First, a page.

Chennai: Taking note of the extensive clean-up drive here and in nearby Mamallapuram ahead of the summit talks between Prime Minister Narendra Modi and Chinese President Xi Jinping, the Madras High Court on Thursday orally observed that leaders need to visit Tamil Nadu often in order for it to remain spick and span.
A vacation bench comprising Justices S Vaidyanathan and C Saravanan made the observation while hearing a petition seeking special legislation to impose maximum punishment on those erecting illegal banners.
Mamallapuram now has become very clean. Only when big leaders come, the government takes such steps. If Tamil Nadu has to become neat and clean, such leaders have to visit now and then, the bench said in its oral observations.
The judges were referring to the beautification and cleaning work undertaken on a war-footing in parts of Chennai and at the ancient coastal town of Mamallapuram, about 50 km from here, where Modi and Xi are set to hold talks over the next two days.
Xi, arriving here on Friday afternoon, will stay at a hotel in the city and travel by road to Mamallapuram for the talks with Modi.
The seventh-century Pallava monuments, including the Shore Temple, at Mamallapuram have been given a facelift while the entire stretch of GST Road where the Chennai airport is located, the Old Mahabalipuram Road and East Coast Road (ECR), which the foreign leader will take to reach the venue of the summit, sports a fresh new look.
Wallposters over the huge pillars of the Metrorail on the GST Road have been removed while the centre medians on roads have been repainted in the past few days. Electrical junction boxes have been covered with art works at several places.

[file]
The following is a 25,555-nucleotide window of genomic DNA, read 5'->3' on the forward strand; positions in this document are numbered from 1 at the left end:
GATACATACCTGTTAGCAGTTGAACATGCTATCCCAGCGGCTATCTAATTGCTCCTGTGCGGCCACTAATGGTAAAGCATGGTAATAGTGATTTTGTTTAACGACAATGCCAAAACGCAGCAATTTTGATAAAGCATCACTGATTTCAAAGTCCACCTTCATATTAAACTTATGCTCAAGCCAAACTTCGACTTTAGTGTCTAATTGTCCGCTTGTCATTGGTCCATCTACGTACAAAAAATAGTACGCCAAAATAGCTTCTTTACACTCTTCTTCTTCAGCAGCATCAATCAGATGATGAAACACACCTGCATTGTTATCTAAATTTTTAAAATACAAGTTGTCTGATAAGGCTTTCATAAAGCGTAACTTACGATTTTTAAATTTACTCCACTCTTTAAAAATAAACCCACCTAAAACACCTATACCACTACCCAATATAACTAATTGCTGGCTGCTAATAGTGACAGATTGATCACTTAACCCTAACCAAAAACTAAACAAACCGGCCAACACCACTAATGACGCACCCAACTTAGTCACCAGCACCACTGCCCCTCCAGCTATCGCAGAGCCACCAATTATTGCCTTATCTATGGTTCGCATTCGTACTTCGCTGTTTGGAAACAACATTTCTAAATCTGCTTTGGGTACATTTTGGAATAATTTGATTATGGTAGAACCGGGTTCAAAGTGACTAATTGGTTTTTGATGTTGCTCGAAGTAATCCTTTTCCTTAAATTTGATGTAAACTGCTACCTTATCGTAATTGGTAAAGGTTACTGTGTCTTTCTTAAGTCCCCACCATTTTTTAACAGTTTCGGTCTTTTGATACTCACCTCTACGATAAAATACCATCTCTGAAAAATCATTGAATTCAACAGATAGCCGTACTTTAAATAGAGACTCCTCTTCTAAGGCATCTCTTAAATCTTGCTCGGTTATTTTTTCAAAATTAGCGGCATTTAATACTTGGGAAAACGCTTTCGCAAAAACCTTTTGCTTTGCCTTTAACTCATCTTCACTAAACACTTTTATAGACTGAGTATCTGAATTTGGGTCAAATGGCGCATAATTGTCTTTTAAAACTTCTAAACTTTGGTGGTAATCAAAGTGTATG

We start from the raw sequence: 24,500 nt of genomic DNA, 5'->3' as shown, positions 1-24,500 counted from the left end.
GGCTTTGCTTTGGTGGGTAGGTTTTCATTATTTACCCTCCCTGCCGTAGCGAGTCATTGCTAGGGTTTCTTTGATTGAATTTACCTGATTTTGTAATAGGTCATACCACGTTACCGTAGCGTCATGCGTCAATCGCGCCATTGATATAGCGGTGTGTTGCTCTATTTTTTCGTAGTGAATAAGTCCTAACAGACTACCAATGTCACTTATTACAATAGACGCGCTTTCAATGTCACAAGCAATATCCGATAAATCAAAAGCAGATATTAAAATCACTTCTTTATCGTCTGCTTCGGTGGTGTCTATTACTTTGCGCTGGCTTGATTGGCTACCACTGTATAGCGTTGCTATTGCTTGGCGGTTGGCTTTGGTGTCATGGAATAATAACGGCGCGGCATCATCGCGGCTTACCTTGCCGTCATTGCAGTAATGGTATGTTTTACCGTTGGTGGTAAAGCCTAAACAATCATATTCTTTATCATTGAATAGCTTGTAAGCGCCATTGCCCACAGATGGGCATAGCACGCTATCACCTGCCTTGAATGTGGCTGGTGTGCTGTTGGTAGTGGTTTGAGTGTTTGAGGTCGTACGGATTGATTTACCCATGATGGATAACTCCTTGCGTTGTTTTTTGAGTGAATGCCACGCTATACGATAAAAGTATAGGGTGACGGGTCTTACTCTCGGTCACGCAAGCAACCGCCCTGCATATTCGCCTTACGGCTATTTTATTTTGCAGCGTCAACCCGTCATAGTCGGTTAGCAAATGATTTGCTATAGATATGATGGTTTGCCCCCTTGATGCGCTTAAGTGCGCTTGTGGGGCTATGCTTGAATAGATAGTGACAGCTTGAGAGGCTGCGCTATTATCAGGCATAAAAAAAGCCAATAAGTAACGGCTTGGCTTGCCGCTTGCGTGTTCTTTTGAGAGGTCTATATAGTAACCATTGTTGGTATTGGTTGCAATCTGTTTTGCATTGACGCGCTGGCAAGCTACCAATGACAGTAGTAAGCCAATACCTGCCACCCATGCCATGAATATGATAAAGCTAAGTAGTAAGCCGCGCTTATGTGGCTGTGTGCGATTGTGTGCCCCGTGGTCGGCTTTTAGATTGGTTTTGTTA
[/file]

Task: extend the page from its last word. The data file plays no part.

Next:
The court had last week allowed the government to place banners welcoming the two leaders to Mamallapuram.
Hearing the plea by the father of woman techie R Subashree, who was recently run over by a truck while riding a two-wheeler after an illegal banner fell on her, the court on Thursday favoured a bench hearing petitions against illegal banners to consider reimposing the ban on printing pictures of living people on such publicity material.
In October 2017, Justice Vaidyanathan heading a single judge bench had ordered a ban on use of pictures of living people on banners and hoardings. Subsequently, the first bench of the court had set aside the order on the ground that no statute or rule prohibits such inclusion of pictures in banners.
On Thursday, the court was informed that another division bench headed by Justice M Sathyanarayanan was already seized of the matter related to illegal banners. The vacation bench then directed the registry to tag the plea of Subashree's father with other petitions pending before the division bench.
In its interim order, it also wanted the other bench to consider whether the authority sanctioning permission for erection of banners could call for furnishing Aadhaar card details from the printer. This would help for taking action for any breach of rules and guidelines.
The petitioner also sought Rs 1 crore as compensation from the government for his daughters death and a probe by a special investigation team into the September 12 accident.
In a related matter, former AIADMK counsellor C Jayagopal, arrested for erecting the illegal banner that caused the death of Subhasree, approached the high court seeking bail. In his petition, he claimed that the unauthorised banners were put up by his party cadres for his son's marriage out of "love and affection" and that he had no role in it.
Jayagopal also claimed that he had not intentionally caused any harm or inconvenience to the public and that he was in no way connected with the incident.
When the petition came up for hearing before Justice B Pugalendi, the prosecution sought time for appearance of the public prosecutor. The judge then adjourned the hearing to October 15.